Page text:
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In situ mechanical behavior of regenerating rat calvaria bones under tensile load via synchrotron diffraction characterization

DOI: 10.21741/9781945291890-19 DOI Help

Authors: Ameni Zaouali (Université de Nantes) , Baptiste Girault (Université de Nantes) , David Gloaguen (Université de Nantes) , Fabienne Jordana (Université de Nantes) , Marie-josé Moya (Université de Nantes) , Pierre-antoine Dubos (Université de Nantes) , Valerie Geoffroy (Université de Nantes) , Matthias Schwartzkopf (Deutsches Elektronen-Synchrotron (DESY)) , Tim Snow (Diamond Light Source) , Himadri Gupta (Queen Mary, University of London) , Olga Shebanova (Diamond Light Source) , Konrad Schneider (Leibniz-Institut für Polymerforschung Dresden) , Baobao Chang (Leibniz-Institut für Polymerforschung Dresden)
Co-authored by industrial partner: No

Type: Conference Paper
Conference: Residual Stresses 2018
Peer Reviewed: No

State: Published (Approved)
Published: October 2018

Abstract: The major challenge of Research in bone surgery is to develop strategies to repair large bone defects. Bone grafting technique is the gold standard to fill and heal these kind of defects. This work address the evolution of the mechanical properties as regard to bone regeneration microstructure. Managing such a time dependent (different regeneration step) and spatially resolved (strain field across natural/reconstructed bone interface) process is achieved through a quantitative analysis of the mechanical strain distribution supported by the mineral part of bone architecture (hydroxyapatite – Hap) and crystal microstructural features (size distribution, spatial pattern). SAXS/WAXS (Small- and Wide- Angle X-ray Scattering) experiments will highlight strain distribution respectively in the reconstructed bone’s collagen fibrils and minerals, through mechanical state mapping over a surgically created defect under in situ tensile testing on samples harvested at different regeneration stages.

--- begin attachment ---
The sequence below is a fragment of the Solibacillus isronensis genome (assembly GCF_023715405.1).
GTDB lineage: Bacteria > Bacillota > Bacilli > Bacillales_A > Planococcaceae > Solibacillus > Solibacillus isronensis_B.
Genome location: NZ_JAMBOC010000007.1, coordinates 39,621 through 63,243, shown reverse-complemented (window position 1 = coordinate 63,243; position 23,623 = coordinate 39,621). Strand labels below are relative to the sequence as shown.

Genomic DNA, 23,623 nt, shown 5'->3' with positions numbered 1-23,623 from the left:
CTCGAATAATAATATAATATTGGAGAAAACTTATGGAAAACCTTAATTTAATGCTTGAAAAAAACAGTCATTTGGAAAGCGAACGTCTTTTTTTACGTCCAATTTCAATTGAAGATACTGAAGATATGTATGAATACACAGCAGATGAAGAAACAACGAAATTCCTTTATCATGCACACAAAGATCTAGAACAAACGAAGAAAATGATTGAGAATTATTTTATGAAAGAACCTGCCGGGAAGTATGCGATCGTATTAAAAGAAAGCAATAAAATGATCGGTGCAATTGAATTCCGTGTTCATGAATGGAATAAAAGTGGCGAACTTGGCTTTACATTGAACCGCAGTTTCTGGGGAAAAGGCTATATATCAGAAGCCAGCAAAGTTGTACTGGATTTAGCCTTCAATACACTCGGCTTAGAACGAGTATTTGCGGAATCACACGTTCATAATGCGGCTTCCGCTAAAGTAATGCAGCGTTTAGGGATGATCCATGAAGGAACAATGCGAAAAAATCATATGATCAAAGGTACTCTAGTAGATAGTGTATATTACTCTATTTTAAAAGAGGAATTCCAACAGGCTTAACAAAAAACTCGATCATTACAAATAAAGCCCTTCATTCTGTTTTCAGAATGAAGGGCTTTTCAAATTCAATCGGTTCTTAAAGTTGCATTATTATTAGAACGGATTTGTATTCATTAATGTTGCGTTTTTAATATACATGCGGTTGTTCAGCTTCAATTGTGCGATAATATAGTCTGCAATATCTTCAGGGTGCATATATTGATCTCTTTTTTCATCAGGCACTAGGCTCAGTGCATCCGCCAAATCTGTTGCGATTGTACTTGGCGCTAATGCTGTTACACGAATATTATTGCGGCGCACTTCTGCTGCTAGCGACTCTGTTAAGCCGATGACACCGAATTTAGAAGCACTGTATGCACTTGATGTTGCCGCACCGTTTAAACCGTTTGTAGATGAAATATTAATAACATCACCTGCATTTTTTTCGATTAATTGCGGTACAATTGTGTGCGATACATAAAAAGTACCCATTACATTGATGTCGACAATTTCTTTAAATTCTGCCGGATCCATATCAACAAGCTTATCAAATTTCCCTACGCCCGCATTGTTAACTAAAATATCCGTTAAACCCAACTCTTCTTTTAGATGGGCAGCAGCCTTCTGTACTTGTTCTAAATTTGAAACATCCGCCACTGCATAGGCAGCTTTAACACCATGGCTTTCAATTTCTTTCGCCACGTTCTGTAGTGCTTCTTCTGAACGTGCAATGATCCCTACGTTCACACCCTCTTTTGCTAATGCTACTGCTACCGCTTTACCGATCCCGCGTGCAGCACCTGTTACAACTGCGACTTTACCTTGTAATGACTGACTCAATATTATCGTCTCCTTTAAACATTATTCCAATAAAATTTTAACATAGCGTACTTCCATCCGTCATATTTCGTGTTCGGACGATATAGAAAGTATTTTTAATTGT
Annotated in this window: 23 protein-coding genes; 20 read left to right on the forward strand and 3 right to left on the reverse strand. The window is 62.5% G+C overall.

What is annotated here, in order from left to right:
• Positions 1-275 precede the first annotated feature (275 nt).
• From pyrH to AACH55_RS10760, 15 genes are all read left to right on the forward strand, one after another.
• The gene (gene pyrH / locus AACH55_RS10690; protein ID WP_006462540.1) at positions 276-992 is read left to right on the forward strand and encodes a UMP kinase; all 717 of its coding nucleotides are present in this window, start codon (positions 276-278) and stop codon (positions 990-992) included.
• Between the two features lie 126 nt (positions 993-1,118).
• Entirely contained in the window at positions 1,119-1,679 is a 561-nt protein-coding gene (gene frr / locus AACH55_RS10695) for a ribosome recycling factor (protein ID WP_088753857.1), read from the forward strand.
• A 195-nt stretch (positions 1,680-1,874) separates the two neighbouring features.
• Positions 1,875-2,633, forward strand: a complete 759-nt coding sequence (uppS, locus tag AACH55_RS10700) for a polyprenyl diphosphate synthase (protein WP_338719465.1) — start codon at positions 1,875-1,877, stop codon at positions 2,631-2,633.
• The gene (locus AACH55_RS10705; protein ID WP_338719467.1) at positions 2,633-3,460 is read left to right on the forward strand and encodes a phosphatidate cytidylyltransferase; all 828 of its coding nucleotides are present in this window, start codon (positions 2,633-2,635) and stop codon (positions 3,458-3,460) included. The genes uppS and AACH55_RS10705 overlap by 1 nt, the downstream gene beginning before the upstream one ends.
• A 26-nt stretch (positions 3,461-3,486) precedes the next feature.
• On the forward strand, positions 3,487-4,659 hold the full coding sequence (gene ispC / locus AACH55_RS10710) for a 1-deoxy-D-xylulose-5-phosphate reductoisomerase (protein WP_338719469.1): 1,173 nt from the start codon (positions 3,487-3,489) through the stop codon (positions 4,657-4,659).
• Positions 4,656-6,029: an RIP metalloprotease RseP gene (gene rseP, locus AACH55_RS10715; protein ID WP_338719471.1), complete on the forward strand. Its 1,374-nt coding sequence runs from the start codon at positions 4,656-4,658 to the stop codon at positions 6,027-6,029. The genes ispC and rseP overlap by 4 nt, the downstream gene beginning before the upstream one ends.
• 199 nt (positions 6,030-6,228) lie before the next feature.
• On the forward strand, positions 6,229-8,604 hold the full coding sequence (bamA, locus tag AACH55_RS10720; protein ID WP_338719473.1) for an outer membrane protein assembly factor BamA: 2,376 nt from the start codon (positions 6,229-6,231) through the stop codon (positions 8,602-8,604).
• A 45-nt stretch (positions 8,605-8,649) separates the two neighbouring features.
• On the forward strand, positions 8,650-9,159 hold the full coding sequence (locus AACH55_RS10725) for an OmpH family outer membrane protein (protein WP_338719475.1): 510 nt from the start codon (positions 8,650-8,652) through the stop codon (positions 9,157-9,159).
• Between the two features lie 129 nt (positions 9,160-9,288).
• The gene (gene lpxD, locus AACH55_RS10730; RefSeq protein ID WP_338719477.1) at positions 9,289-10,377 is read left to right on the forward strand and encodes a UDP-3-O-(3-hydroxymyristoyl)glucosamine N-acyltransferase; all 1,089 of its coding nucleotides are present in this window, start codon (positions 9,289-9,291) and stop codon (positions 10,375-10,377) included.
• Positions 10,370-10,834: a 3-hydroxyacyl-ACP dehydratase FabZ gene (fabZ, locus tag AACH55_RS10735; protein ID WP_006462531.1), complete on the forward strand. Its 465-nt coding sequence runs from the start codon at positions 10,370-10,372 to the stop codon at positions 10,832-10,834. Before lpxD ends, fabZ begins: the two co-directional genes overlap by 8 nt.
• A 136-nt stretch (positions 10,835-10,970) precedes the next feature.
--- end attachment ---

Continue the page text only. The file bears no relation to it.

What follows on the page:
Journal Keywords: Bone regeneration; Mechanical properties; Small angle X-ray scattering; Wide angle X-ray scattering; Mineral crystals

Subject Areas: Biology and Bio-materials

Facility: Petra III

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